A group of Macau gaming workers from Asian casino developer and operator Melco Crown Entertainment Ltd on Thursday submitted a petition to the company demanding more of the company’s ‘high-duty’ dealers in Macau be promoted to pit supervisor positions.
The petition was organised by labour activist group Forefront of Macao Gaming. It claimed to have collected more than 300 signatures from casino workers at Melco Crown’s operations in Macau, according to several media reports.
Melco Crown operates two casinos in Macau, namely at Altira Macau (pictured) and City of Dreams Macau. The firm also operates City of Dreams Manila, in the Philippines, and has a 60-percent stake in casino resort Studio City. The latter is due to open in Macau’s Cotai district on October 27.
The position of ‘high-duty’ dealer refers to a role with duties between that of ordinary dealer and of pit supervisor. The ‘high-duty’ dealer sometimes performs dealer-related tasks and on other occasions is asked by management to work as a pit supervisor. According to Forefront of Macao Gaming, ‘high-duty’ dealers are basically paid the same as a normal dealer, receiving an extra daily allowance below MOP100 (US$12.5) when called to perform supervisor duties.
Forefront of Macao Gaming claimed Melco Crown had promised to promote rapidly at least 25 percent of its 1,000 ‘high duty’ dealers to pit supervisors. But until now, the firm allegedly had promoted fewer than 10 percent of such dealers, according to labour activist group leader Ieong Man Teng.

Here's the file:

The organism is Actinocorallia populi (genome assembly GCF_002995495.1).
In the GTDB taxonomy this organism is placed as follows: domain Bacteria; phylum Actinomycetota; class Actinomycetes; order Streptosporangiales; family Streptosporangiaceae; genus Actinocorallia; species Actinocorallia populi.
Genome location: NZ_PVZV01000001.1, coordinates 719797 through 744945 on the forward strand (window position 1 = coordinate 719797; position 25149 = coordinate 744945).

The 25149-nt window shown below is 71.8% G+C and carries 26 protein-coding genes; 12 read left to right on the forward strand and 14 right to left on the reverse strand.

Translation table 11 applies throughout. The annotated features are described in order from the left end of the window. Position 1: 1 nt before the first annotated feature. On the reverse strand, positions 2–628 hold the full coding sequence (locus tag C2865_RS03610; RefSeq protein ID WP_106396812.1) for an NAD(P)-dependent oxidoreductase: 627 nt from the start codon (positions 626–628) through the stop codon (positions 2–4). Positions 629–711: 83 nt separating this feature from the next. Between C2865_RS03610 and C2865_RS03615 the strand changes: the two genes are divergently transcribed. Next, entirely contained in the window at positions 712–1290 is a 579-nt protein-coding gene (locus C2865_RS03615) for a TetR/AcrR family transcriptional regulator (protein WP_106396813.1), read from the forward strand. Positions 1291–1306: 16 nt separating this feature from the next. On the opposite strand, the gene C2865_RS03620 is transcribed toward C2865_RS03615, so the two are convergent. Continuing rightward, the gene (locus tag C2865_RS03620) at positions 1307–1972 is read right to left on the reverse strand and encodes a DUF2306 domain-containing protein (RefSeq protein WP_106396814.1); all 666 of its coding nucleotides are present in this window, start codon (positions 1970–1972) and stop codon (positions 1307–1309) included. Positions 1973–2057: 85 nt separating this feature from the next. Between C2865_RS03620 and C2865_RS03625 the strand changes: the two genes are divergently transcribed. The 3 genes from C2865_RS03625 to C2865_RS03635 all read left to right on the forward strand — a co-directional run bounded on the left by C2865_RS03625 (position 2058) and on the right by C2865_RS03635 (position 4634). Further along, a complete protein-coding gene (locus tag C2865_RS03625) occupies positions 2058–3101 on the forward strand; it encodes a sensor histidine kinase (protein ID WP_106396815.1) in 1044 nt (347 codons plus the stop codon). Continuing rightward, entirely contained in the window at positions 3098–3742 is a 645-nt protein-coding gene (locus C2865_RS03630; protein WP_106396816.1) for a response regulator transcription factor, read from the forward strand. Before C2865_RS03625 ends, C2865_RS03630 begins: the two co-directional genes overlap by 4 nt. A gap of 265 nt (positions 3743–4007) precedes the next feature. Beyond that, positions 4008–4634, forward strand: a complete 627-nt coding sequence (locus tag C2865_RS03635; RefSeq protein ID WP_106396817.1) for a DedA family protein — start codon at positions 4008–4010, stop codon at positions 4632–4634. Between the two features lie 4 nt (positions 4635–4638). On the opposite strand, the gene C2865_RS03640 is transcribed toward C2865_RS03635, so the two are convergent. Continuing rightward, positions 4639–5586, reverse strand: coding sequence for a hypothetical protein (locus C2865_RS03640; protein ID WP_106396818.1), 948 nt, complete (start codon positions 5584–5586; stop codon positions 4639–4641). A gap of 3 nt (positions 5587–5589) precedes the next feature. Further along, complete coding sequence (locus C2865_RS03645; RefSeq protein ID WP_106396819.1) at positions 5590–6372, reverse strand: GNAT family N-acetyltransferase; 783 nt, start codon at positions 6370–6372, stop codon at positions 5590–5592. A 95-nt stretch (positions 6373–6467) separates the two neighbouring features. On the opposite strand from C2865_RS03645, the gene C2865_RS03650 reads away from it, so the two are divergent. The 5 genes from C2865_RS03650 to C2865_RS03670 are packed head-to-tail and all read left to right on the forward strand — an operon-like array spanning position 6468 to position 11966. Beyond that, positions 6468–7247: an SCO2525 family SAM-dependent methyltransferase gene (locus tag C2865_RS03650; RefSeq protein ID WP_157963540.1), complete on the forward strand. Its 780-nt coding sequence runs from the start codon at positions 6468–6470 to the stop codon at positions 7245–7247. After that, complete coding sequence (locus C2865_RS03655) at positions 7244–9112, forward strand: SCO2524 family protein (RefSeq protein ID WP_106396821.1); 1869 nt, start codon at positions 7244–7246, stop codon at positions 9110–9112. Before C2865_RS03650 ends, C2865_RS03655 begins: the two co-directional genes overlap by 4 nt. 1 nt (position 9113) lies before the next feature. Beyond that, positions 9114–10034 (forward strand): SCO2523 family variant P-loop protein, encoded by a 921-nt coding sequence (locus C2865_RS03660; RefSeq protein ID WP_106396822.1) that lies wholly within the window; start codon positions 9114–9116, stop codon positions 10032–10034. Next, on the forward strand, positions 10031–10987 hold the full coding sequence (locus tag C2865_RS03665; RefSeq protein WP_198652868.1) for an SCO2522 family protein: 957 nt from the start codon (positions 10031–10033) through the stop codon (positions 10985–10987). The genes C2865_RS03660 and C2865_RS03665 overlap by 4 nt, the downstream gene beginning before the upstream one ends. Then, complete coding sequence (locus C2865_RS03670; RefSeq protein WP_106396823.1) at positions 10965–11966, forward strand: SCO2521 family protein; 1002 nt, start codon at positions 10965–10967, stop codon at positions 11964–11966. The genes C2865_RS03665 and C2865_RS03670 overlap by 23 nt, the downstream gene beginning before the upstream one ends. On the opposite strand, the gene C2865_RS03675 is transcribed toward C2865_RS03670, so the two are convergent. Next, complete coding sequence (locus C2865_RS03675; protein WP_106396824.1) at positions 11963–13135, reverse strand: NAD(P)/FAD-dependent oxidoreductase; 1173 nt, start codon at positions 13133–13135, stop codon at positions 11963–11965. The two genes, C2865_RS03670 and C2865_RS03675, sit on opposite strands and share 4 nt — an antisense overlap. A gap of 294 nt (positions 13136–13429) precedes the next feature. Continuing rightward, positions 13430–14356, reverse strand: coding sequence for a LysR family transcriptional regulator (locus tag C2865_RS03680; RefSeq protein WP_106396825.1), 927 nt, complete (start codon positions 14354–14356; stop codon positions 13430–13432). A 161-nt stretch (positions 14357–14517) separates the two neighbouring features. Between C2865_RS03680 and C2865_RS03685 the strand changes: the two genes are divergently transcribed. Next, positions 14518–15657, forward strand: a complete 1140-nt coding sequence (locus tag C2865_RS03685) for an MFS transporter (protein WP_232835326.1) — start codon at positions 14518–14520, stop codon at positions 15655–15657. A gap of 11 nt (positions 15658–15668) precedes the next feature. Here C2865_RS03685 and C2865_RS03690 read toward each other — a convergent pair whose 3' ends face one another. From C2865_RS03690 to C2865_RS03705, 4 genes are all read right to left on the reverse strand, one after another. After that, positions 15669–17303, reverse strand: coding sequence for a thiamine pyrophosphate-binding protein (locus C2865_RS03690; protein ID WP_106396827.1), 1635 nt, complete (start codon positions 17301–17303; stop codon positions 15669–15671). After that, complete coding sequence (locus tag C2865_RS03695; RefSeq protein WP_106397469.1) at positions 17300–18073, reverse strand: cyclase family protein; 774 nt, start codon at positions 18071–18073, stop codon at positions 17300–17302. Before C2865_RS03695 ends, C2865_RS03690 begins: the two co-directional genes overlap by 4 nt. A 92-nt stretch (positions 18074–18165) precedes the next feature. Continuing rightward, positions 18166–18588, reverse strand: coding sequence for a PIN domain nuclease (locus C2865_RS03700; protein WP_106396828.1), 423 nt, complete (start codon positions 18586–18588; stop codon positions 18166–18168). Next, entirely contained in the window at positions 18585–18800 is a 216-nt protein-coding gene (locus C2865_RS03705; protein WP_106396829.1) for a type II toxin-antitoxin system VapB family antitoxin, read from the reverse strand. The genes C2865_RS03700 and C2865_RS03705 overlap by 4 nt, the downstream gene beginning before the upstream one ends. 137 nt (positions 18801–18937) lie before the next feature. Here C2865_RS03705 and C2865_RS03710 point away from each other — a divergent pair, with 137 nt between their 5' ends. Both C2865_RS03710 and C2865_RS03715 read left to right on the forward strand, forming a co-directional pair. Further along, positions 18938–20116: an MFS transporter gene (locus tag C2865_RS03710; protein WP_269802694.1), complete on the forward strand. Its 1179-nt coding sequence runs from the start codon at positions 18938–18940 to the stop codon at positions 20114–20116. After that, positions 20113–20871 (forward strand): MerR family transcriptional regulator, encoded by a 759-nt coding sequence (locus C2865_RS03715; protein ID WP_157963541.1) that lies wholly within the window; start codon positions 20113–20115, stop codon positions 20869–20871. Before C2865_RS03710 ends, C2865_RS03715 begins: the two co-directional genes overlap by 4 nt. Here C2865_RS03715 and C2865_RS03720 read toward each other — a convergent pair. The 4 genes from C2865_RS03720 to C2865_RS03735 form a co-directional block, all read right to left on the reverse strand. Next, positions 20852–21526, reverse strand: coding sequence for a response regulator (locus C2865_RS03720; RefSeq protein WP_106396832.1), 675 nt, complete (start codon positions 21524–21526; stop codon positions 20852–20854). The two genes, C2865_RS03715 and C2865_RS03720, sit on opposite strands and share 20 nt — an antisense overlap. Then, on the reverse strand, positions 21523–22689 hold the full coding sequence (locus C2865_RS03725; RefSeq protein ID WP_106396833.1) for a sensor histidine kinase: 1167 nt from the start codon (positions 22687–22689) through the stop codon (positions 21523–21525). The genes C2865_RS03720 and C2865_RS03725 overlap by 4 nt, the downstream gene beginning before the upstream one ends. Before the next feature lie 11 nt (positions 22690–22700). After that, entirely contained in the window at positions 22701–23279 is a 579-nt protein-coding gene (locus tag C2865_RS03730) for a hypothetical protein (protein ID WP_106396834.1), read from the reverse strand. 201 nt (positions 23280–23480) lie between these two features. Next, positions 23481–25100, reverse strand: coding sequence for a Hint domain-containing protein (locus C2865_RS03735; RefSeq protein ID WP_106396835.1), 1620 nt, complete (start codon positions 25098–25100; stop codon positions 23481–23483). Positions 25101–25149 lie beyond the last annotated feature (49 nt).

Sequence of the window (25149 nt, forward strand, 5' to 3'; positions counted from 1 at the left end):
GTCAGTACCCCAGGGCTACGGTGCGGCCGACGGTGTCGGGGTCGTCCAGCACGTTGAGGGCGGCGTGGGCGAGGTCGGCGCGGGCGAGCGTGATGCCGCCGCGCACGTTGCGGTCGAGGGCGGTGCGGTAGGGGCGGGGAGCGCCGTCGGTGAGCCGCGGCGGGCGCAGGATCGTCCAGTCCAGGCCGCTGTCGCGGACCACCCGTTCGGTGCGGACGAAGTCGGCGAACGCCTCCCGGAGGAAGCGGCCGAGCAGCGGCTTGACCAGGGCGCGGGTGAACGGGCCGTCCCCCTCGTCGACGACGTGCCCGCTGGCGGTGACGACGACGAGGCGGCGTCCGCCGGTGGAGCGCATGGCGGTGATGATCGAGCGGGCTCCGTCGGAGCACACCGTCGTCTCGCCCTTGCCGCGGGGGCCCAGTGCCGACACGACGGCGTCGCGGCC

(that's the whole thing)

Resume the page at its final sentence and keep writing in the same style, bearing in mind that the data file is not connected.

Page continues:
“The operator has openly promised – to those joining them to become dealers – that 25 percent of all staff members will be promoted. However, we only see less than 100 ['high-duty' dealers] promoted,” Mr Ieong said, quoted by public broadcaster TDM.
In a statement quoted by Rádio Macau, Melco Crown said staff promotions were based on performance and that the process was transparent. The firm reportedly added that the opening of Studio City would generate new promotion opportunities, but – as quoted by Rádio Macau – Melco Crown stressed that would ultimately depend on the business environment and the number of new-to-market live gaming tables granted by the Macau government to the new property.
Mr Ieong said some ‘high-duty’ dealers had been waiting for more than three years to be promoted to pit supervisors.
Melco Crown earlier this month announced net income for the second quarter of 2015 had fallen 83 percent year-on-year, primarily due to a drop in gross gaming revenue in Macau. Management at the time announced US$50 million of annualised cost saving initiatives going into the second half of the year, mostly relating to staff costs, marketing and central costs. A few days later, Reuters news agency reported that City of Dreams Manila was suspending 100 workers as a cost-cutting measure.
In Macau, the government has a policy of reserving casino dealer jobs for Macau identity card holders. Some analysts covering the gaming industry say that makes it harder for casino operators to promote dealers to higher positions, since firms might struggle to find replacements among Macau’s limited pool of available labour. The city’s unemployment rate stood at just 1.8 percent during the second quarter of 2015 – considered full employment by international standards.
Macau’s gaming industry saw 655 fewer people working as casino dealers market wide in the 12 months ended June 30, according to official data. Macau dealers enjoyed a 6 percent rise in monthly average earnings during that period, to MOP18,580, government statistics also show.
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